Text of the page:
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What is the Retinol?       January 21, 2020

What is the Retinol?

What is the Retinol?
We have heard about the wrinkle - reducing benefits of retinol, but might not understand exactly what this miracle cream is—or does for the skin. In essence, retinol is a form of vitamin A, a nutrient we glean from food in our diet, as well as supplements, that is crucial for eyesight as well as maintenance of the skin. As a skin care ingredient, retinol works to neutralize free radicals, stimulate collagen production and accelerate skin turnover, smoothing fine lines and wrinkles and blurring acne marks and other blemishes in the process. You’ll find retinol as a star ingredient in many anti-aging serums and creams.
Given retinol’s impressive skin-boosting benefits, you’ll be hard-pressed to find a dermatologist who is not a proponent.
When to Start Using Retinol?
When you’re about to hit that big 40, consider yourself welcome to the retinoid family. If you skin has previous sun exposure leads to collagen damage, which weakens the skin’s foundation. Make sure that you are using a topical retinoid in the evening to help stimulate collagen, strengthen the skin and minimize the appearance of fine lines and wrinkles.
Most dermatologists advise to start with over-the-counter retinol products with the lowest concentration first and see how your skin reacts before moving to higher concentrations.
How to Apply Retinol for Best Results
As effective as retinol is when it comes to reversing damage, application plays a big part, because applying too much or too often can have the opposite effect and actually cause more damage.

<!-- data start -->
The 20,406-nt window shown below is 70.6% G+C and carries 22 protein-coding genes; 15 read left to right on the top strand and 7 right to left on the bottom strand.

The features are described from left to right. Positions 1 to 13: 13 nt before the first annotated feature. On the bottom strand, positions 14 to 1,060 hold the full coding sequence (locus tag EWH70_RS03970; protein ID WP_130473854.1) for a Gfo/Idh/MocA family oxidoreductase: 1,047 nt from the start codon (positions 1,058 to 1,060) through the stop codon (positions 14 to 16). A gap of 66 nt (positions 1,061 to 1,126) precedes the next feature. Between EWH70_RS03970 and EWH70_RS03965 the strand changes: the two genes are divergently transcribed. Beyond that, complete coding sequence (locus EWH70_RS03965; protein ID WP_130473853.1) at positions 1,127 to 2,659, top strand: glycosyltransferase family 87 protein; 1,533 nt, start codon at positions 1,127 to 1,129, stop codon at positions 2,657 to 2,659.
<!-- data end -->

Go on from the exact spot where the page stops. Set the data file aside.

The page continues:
Here’s how to incorporate retinol into your skin care routine:
Step 1: Wash your face and apply eye cream. An eye cream would be able to protect the delicate skin around your eyes.
Step 2: Wait a few minutes until your skin is completely dry. This is important, because if your skin is at all damp, the retinol will be able to absorb more deeply into your skin and might cause irritation. We want to apply moisturizers and serums to slightly damp skin, but never retinol.
Step 3: Take a pea-size amount of your retinol and, starting at your chin, apply with your fingertips in upward and outward motions.
Step 4: Finish with your moisturizer.
Step 5: Remember to apply a broad-spectrum sunscreen the morning after.
How Often to Apply Retinol
Using only a pea-size amount, and to start by applying it to your entire face every other night. Remember that it takes several weeks for your skin to adjust to the product, so it’s best to use it sparingly at first and then gradually increase your use as time goes on.
There is, however, a “retinoid reaction,” which causes skin peeling and redness for around two to six weeks or so after application. For most people, this is just an adjustment period, and this irritation goes away. This process is one of exfoliation, and during that first phase there is a thinner stratum corneum (top layer of epidermis), but what happens over time is that the dermis (deeper layer) becomes thicker and more robust with less lines (wrinkles live in the dermis).
The Best Skin Care Products to Use With Retinol
Retinol can be combined with other products to encourage cell rejuvenation, revitalizing the topical skin layer while improving collagen production.
When to Expect Results
As with any other skin care product, the key to seeing results is consistent use. Retinol will not deliver visible results quickly, so patience is essential.
Improvements in textural changes take about two to four months to start to become visible. With continued use, you’ll see more and more positive changes.